Final Third

Day 110

The rain and wind picked up overnight pounding the shelter walls.  We were warm and dry inside and had the shelter to ourselves. We’ll mostly. Another visitor was also in the shelter with us trying to stay warm, a mouse. These little creatures are notorious for chewing through gear, packs, and looking for food bags. Whenever we stay in shelters we make a peace offering of a few handfuls of toilet paper stuffed in the rafters.  This mouse gratefully accepted and throughout the night collected all the TP to make a warm nest for itself.  Our gear and food items remained untouched.

Rain lingered in the morning.  We decided to get a later start and enjoyed our coffee in the dry shelter. Luckily the rain subsided just as we needed to get going. We met some little friends on trail this morning!

We made our way through central Virginia, enjoying the switchbacks and folliage. It was nice to have the trail to ourselves. There were barely any other hikers of any kind. We kept a steady pace then saw a lone hiker heading north towards us…there was something familiar about him. It was Maui! A flip flopper we met on Day 20 just south of the Bigelow’s. It was at an overlook of a beautiful lake and we had only spoken for 10 mins at most. His Maui Half Marathon shirt jogged (pun intended) our memories and we were flooded with nostalgic feelings of those early days in Maine.

Maui had started in the middle of the AT and headed north to Katahdin. Once he reached Katahdin he would flip back down to Springer Mountain (the beginning of the AT) and finish where he started in the middle of the trail. Most people who do this choose Harpers Ferry or somewhere in northern Virginia. Maui remembered us and took our photo, he had been trying to keep track of which SOBOs he met when he was heading north to Katahdin and met again on trail heading north from Springer. He said it best when we met in Maine…if things are going well for both of us we will see each other again. We were happy to find things certainly were going well for us and for Maui. We exchanged some information on the upcoming trail for us and about Stanimals hostel for him and then we parted ways. Just like that the AT provides moments that make you smile and leave you amazed at this small world.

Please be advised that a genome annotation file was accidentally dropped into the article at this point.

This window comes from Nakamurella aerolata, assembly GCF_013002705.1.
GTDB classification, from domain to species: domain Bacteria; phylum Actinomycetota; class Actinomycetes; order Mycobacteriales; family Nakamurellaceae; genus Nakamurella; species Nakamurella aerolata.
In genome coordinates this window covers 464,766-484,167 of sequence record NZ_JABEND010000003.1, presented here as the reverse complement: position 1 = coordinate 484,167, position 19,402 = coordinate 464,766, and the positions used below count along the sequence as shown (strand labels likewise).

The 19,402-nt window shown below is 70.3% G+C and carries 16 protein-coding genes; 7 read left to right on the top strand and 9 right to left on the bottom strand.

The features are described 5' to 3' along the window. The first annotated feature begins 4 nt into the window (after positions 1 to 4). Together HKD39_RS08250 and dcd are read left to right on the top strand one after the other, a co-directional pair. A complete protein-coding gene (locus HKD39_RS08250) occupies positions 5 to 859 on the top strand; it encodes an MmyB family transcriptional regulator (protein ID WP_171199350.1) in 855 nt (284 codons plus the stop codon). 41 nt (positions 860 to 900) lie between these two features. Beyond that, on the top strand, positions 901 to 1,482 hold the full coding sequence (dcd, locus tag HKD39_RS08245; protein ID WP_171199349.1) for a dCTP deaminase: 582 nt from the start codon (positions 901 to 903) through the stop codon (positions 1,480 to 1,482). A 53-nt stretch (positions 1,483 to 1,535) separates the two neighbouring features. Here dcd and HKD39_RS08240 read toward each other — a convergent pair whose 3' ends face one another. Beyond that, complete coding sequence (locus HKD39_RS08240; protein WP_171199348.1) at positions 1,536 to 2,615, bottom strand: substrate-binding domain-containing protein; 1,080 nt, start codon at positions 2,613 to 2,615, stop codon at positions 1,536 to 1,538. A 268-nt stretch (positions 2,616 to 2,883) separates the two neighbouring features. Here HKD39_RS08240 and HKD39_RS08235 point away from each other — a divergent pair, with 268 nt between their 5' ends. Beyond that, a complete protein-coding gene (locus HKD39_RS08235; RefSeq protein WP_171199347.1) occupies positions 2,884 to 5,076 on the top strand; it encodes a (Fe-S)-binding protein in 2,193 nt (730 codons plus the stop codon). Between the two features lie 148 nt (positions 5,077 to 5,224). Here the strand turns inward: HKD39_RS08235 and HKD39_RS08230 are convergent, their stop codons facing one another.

Aside from running in to long lost flip floppers, there is not much to report on trail.  We continue to cross the Blue Ridge Parkway and enjoy views along the ridgelines.  Our day becomes fairly routine but enjoyable to be out in nature.  Get up, eat, walk, eat, see something beautiful, walk, set up camp, eat, sleep and repeat.  We focus our thoughts on the trail and listen to the sounds of the forest, water sloshing in our bottles, gear shifting into place, and our feet crunching leaves all while taking in the surroundings.  We love being in nature and the freedom it provides.

We rolled into camp a little before 6PM and decided to stay in the shelter.  We gathered a lot of wood, still wet from the rain but were still able to get a fire going.

Day 111

Our second night in the shelter and all too ourselves again! Today we are again at an awkward milage for town.  We either hike 19 miles and arrive late in the next town were we are planning to resupply or somehow break 19 miles into two days. We opted for an 18ish mile day today and a mile hike into town the next day so we have a full 24 hours in town. It’s very similar to what we had chosen to do for Stanimals part 2. Since we had a full day ahead of us we got up and out early.